Danone’s former operations in Russia have been re-branded as H&N, it has emerged.

The business, seized by the Kremlin in July, will now use the new brand – which stands for health & nutrition – on its products.

The Russian state-owned news agency Tass said the Danone Russia name had been changed earlier this month while another Danone entity, Danone Trade, has seen its name changed to H&N Trade.

Tass said the address of Danone’s old Russian website redirects the user to the H&N website and informed readers the new H&N logo features blue letters on a white background with a green leaf.

The agency said in July the shares of “foreign owners in the Russian structure of the dairy producer Danone were transferred to the temporary management of the Federal Property Management Agency”.

In the days after the Kremlin’s move, Danone asserted its legal ownership over the assets, which it underlined centred on its Essential Dairy and Plant-Based (EDP) division.

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In a statement issued alongside the publication of its annual results, the Activia, Actimel and Evian brands owner said: “These changes took place without the knowledge of, or approval by, Danone. While Danone no longer retains control of the management of its operations in Russia, it remains their legal owner.”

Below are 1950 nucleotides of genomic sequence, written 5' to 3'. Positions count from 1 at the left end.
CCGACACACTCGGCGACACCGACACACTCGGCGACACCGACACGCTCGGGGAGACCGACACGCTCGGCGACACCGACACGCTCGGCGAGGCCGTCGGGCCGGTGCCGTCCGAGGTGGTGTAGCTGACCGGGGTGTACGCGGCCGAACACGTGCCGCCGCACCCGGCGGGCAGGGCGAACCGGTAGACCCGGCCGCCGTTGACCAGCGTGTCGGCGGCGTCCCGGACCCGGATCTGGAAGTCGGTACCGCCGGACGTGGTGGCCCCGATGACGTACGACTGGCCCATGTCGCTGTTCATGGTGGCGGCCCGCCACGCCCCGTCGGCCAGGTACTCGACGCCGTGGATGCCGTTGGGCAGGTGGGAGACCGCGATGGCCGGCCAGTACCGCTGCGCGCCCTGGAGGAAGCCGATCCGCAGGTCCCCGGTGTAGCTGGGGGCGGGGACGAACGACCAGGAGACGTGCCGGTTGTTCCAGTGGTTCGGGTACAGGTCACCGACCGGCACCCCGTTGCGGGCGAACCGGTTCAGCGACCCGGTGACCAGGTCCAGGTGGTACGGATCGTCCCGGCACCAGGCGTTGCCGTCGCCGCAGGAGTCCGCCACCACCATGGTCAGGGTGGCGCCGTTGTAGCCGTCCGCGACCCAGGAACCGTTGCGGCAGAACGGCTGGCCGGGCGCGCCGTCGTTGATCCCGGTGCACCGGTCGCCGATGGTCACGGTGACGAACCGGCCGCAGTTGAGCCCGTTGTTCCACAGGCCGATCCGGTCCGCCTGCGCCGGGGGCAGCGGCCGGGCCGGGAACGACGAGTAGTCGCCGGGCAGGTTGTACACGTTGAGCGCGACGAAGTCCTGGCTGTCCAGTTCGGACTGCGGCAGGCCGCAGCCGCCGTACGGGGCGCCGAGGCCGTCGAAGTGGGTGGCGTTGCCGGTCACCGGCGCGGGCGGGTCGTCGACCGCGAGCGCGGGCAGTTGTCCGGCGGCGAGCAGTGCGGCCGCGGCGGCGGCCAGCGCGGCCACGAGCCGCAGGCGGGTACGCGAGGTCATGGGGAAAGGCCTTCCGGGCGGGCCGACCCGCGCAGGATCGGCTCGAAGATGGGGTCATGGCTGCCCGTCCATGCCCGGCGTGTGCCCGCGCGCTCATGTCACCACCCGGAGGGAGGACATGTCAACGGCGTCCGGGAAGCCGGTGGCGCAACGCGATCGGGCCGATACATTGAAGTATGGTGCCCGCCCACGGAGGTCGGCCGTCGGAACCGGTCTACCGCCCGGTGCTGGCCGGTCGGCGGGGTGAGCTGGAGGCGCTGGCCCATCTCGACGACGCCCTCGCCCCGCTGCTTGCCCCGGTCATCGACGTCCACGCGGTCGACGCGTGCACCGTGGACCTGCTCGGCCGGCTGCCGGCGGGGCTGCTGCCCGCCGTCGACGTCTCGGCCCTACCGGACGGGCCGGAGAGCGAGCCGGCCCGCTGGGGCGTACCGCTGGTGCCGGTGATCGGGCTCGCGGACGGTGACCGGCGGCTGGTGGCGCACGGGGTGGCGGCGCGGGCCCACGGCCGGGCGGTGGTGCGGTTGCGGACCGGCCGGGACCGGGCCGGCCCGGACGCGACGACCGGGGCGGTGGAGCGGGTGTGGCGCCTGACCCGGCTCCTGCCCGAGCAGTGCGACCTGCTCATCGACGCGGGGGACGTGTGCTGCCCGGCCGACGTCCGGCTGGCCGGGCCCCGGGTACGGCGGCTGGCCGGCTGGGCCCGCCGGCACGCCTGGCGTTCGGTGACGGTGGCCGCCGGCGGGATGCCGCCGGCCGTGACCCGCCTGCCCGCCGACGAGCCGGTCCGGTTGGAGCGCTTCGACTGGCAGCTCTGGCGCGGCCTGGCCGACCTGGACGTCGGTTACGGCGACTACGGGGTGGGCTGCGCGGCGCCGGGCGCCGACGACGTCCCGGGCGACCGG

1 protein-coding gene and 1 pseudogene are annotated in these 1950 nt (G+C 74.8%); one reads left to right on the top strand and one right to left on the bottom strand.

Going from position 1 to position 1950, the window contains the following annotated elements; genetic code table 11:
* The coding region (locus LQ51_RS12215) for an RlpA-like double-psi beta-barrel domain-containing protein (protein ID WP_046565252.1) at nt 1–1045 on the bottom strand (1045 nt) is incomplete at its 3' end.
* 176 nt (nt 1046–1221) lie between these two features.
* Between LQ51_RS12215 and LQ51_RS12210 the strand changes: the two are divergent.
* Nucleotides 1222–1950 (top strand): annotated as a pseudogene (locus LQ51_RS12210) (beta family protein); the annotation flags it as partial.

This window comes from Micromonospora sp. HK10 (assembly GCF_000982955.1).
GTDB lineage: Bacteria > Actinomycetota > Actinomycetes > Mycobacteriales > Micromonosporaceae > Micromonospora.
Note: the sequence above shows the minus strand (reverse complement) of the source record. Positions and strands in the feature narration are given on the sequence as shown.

The group said it would “deconsolidate” the assets, sparking a cash impairment of around €200m ($221.5m at the time).

Speaking to analysts after Danone published its results, CEO Antoine de Saint-Affrique said: “Given the sensitivity of the situation, I hope you will understand there is not much we can say at this stage other than the fact that we remain focused on people’s safety and on continuity of operations.”

Danone announced in October last year that it would shed its dairy and plant-based business in Russia.

Danone Russia, as was, is the country’s largest dairy company and has around 8,000 employees.

In the wake of the invasion of Ukraine, Danone halted its investment in Russia in response to the invasion of Ukraine but maintained its manufacturing and distribution of products “to still meet the essential food needs of the local population”.

Last month, Danone replaced its Russia-linked Russian dairy brand in Ukraine.

Previously, the Ukrainian product line was marketed under the Prostokvashino brand, which stems from Soviet-era cartoon series but iut has been re-named Prosto Nashe (literally translated from Ukrainian meaning “simply ours”).

The new brand’s portfolio includes milk, kefir, ryazhanka (a fermented milk product), sour cream and cottage cheese.